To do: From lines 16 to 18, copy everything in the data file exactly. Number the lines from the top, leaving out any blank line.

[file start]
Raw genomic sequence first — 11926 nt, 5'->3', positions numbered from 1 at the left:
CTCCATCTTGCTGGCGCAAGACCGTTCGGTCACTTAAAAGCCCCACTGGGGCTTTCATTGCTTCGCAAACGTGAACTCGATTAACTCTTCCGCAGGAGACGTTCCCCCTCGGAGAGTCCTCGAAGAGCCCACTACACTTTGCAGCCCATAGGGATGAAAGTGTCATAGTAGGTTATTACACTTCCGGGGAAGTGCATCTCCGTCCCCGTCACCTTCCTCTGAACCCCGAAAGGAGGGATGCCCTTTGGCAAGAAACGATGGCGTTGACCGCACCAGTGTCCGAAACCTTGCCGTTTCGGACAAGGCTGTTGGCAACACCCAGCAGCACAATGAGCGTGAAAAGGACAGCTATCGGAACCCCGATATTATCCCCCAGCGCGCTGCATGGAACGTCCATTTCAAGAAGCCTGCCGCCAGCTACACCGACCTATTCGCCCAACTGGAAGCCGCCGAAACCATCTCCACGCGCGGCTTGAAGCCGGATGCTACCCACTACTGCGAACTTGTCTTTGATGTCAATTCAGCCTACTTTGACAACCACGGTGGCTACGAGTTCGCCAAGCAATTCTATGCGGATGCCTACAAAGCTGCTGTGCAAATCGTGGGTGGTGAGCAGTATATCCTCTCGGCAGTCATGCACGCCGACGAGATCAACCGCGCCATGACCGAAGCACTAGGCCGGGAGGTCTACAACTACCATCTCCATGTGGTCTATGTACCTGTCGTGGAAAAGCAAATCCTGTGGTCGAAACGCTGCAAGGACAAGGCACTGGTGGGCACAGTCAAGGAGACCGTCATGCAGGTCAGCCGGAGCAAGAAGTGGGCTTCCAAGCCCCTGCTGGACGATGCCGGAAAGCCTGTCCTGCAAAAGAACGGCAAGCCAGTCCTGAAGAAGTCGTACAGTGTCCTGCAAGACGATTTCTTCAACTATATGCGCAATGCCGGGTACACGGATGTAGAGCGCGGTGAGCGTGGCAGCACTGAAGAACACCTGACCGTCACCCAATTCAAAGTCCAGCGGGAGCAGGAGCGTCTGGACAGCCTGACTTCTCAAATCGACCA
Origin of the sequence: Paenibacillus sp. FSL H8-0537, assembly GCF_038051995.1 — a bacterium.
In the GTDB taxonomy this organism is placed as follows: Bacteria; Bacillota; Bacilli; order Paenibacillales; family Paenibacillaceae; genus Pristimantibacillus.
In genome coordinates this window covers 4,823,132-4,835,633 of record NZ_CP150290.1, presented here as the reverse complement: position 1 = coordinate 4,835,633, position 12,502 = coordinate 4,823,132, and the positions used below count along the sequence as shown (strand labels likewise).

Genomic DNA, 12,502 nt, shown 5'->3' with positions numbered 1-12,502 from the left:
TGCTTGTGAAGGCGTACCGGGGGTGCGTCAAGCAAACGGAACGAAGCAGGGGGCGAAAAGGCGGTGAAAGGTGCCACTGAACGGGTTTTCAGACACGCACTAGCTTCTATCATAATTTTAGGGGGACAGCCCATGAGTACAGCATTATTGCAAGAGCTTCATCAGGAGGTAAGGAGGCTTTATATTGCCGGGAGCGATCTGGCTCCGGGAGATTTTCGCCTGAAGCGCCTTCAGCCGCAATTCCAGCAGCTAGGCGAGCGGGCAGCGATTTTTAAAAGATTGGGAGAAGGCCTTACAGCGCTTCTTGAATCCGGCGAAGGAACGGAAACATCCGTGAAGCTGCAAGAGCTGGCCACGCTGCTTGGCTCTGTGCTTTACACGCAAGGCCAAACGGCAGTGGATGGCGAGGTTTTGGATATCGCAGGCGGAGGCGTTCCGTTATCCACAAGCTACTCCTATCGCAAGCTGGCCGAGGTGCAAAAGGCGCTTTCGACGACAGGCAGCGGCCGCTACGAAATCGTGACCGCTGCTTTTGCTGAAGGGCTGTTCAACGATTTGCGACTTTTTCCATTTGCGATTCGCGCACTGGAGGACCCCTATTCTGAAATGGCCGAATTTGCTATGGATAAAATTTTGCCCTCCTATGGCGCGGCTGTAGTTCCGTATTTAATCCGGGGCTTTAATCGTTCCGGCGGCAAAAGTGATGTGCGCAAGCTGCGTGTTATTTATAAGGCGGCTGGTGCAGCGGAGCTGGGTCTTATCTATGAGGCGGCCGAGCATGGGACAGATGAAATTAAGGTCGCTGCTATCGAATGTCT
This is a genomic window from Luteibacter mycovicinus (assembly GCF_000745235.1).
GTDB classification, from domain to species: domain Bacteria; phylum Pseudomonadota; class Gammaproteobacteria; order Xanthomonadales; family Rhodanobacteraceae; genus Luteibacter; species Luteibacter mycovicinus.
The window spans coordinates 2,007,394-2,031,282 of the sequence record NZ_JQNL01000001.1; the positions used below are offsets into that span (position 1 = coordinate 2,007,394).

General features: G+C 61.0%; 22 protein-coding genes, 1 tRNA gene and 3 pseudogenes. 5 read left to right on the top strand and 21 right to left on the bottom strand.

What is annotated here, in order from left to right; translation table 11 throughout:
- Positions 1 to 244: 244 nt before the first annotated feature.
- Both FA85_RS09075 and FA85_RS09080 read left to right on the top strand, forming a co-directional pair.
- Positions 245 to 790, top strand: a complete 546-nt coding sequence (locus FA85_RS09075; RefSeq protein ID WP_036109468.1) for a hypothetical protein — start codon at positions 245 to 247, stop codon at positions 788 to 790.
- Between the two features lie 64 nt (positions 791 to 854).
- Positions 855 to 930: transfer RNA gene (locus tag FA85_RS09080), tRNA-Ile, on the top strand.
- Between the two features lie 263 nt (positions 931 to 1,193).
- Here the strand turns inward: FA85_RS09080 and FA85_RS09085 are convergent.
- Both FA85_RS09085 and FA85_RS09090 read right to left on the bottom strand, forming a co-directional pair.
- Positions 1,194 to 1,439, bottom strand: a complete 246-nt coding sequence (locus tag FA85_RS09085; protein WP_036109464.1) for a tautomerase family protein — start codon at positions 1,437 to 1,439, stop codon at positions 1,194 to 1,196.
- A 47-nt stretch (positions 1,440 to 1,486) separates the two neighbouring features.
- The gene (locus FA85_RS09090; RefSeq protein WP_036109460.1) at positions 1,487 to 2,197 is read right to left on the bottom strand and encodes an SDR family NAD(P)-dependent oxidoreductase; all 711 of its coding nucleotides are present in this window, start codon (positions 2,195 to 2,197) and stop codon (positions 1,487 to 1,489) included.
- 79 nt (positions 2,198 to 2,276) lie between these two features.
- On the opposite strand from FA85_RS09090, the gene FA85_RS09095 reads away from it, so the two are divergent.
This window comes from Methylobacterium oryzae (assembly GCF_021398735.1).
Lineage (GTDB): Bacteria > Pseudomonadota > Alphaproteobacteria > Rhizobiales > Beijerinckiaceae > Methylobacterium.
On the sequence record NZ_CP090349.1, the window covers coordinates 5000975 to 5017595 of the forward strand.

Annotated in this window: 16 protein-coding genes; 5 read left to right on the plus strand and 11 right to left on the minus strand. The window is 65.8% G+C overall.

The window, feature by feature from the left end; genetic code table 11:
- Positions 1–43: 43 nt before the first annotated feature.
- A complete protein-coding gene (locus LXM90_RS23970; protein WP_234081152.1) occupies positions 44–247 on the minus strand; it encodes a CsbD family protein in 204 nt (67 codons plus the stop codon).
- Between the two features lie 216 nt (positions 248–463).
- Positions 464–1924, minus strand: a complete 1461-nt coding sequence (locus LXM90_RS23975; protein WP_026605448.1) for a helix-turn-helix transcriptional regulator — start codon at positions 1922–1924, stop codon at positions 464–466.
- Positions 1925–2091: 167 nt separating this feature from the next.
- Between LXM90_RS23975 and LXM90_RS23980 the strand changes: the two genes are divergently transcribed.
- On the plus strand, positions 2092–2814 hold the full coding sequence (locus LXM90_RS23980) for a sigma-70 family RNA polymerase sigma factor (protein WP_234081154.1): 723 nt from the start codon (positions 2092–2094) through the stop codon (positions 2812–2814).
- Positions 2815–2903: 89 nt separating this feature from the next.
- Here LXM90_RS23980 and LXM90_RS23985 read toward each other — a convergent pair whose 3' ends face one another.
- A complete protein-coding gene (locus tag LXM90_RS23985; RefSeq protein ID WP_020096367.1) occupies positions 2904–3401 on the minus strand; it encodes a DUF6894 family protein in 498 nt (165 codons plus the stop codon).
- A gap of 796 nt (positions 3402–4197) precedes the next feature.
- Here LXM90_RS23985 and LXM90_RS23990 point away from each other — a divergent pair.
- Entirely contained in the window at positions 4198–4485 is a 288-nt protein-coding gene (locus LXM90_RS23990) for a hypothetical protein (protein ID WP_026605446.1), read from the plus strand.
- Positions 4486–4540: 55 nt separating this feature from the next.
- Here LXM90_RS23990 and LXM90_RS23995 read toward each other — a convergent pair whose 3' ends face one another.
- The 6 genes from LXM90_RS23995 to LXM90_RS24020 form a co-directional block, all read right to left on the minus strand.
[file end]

- Between the two features lie 64 nt (positions 791 to 854).
- Positions 855 to 930: transfer RNA gene (locus tag FA85_RS09080), tRNA-Ile, on the top strand.
- Between the two features lie 263 nt (positions 931 to 1,193).